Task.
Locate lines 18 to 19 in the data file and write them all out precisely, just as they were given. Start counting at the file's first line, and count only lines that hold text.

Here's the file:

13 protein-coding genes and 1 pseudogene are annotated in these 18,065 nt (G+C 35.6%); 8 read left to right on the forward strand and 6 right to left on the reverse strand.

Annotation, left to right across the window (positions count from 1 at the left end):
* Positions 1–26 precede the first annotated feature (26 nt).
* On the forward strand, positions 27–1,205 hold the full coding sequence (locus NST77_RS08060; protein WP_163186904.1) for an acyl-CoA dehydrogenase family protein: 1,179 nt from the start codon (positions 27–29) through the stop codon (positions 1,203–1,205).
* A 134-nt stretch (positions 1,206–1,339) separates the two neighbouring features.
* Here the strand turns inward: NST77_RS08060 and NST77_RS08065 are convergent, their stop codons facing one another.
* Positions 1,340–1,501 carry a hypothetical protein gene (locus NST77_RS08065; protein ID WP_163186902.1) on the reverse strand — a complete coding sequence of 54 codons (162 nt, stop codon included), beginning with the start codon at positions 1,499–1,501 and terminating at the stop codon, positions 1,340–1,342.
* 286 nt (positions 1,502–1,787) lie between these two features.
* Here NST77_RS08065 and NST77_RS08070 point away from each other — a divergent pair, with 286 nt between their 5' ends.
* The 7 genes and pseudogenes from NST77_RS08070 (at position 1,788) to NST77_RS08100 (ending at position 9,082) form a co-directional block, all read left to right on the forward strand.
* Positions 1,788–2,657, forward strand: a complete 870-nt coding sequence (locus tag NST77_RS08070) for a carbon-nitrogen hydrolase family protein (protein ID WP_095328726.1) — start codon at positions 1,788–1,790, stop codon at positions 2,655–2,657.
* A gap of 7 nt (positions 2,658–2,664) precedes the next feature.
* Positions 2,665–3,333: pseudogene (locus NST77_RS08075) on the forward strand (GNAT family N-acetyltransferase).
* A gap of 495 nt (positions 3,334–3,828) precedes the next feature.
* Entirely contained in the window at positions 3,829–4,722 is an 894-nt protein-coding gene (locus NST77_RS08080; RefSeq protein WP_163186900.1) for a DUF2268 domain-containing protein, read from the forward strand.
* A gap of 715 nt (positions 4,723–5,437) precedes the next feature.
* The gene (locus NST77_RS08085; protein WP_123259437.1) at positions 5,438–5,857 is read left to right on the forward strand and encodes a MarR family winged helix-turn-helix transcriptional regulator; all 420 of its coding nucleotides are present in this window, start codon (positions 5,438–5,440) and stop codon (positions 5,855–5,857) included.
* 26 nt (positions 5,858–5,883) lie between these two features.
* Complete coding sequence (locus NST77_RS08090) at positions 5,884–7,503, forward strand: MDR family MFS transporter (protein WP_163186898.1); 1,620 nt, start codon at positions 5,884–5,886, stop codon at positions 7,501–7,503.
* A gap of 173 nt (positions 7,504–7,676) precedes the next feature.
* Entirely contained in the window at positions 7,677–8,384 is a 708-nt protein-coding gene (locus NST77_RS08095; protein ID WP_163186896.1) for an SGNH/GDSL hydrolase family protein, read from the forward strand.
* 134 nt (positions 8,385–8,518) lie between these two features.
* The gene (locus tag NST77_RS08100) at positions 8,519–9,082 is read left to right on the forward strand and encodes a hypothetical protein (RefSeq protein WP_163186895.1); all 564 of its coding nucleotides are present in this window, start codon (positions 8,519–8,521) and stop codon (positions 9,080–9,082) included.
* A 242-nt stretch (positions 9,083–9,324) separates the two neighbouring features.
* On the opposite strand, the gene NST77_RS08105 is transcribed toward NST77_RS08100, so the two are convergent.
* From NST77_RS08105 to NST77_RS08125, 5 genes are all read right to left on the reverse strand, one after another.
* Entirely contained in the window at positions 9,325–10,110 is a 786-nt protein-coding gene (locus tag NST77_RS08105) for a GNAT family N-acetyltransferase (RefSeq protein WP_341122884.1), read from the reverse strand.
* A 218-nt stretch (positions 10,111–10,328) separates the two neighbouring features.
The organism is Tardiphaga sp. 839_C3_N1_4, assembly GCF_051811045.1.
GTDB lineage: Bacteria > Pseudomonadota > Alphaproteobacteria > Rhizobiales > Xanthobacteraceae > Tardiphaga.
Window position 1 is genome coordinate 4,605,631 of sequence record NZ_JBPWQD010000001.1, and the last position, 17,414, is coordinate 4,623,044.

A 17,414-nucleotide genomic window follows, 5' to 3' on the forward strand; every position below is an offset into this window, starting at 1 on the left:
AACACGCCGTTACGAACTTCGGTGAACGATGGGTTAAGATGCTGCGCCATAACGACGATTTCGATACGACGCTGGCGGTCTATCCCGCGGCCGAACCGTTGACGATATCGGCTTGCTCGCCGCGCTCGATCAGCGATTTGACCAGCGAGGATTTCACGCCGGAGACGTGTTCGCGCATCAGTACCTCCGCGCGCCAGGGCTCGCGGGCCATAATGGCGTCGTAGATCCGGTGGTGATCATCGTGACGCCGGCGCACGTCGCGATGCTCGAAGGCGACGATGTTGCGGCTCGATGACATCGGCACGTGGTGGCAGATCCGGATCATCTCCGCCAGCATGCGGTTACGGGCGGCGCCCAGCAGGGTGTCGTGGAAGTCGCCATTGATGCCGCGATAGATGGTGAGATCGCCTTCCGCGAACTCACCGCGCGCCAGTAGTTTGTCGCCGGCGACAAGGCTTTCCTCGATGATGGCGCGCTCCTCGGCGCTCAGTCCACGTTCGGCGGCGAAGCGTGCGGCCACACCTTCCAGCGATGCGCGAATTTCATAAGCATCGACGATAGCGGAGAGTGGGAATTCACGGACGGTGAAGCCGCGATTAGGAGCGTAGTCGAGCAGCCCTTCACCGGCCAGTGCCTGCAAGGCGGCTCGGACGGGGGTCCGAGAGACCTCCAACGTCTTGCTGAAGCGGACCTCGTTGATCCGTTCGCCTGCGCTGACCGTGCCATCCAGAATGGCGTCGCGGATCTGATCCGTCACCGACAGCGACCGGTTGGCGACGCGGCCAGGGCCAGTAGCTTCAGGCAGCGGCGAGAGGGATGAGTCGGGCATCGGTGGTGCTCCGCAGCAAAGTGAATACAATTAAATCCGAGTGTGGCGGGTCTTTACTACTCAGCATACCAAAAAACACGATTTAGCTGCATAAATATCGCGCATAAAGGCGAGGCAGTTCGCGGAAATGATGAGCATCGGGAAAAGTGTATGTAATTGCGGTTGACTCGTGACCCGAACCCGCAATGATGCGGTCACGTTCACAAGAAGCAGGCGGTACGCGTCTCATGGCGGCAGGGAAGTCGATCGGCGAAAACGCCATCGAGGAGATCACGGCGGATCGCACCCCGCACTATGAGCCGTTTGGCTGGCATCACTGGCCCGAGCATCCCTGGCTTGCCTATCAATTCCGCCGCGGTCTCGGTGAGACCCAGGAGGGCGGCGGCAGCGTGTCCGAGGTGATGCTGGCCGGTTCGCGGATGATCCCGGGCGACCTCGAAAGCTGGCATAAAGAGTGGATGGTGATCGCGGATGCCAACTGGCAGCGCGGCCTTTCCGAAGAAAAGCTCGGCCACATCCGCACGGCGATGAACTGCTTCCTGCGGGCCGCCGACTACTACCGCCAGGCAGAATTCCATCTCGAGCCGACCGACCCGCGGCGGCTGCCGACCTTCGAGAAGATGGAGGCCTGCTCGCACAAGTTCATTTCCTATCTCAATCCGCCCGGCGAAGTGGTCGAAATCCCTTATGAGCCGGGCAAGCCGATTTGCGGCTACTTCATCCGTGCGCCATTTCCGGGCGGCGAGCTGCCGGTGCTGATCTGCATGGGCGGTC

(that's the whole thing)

* 26 nt (positions 5,858–5,883) lie between these two features.
* Complete coding sequence (locus NST77_RS08090) at positions 5,884–7,503, forward strand: MDR family MFS transporter (protein WP_163186898.1); 1,620 nt, start codon at positions 5,884–5,886, stop codon at positions 7,501–7,503.